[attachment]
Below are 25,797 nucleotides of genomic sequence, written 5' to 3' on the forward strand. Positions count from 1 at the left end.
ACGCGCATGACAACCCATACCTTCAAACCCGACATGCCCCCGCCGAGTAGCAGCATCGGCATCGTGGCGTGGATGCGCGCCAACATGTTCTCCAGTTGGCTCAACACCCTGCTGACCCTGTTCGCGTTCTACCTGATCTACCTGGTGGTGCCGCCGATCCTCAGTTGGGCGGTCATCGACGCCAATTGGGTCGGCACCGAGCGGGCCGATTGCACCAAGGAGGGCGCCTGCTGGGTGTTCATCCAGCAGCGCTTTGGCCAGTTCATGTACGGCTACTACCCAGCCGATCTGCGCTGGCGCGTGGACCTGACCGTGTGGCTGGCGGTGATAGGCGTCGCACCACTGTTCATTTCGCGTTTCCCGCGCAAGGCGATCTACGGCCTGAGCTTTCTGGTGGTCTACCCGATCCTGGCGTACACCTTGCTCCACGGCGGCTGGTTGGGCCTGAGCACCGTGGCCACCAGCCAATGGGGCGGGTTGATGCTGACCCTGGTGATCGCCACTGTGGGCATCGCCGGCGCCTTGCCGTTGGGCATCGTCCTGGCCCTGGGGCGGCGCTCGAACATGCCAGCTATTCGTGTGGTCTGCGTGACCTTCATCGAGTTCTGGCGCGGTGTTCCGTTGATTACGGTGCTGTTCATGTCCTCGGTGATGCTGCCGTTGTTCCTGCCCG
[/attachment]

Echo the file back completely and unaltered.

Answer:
Below are 25,797 nucleotides of genomic sequence, written 5' to 3' on the forward strand. Positions count from 1 at the left end.
ACGCGCATGACAACCCATACCTTCAAACCCGACATGCCCCCGCCGAGTAGCAGCATCGGCATCGTGGCGTGGATGCGCGCCAACATGTTCTCCAGTTGGCTCAACACCCTGCTGACCCTGTTCGCGTTCTACCTGATCTACCTGGTGGTGCCGCCGATCCTCAGTTGGGCGGTCATCGACGCCAATTGGGTCGGCACCGAGCGGGCCGATTGCACCAAGGAGGGCGCCTGCTGGGTGTTCATCCAGCAGCGCTTTGGCCAGTTCATGTACGGCTACTACCCAGCCGATCTGCGCTGGCGCGTGGACCTGACCGTGTGGCTGGCGGTGATAGGCGTCGCACCACTGTTCATTTCGCGTTTCCCGCGCAAGGCGATCTACGGCCTGAGCTTTCTGGTGGTCTACCCGATCCTGGCGTACACCTTGCTCCACGGCGGCTGGTTGGGCCTGAGCACCGTGGCCACCAGCCAATGGGGCGGGTTGATGCTGACCCTGGTGATCGCCACTGTGGGCATCGCCGGCGCCTTGCCGTTGGGCATCGTCCTGGCCCTGGGGCGGCGCTCGAACATGCCAGCTATTCGTGTGGTCTGCGTGACCTTCATCGAGTTCTGGCGCGGTGTTCCGTTGATTACGGTGCTGTTCATGTCCTCGGTGATGCTGCCGTTGTTCCTGCCCG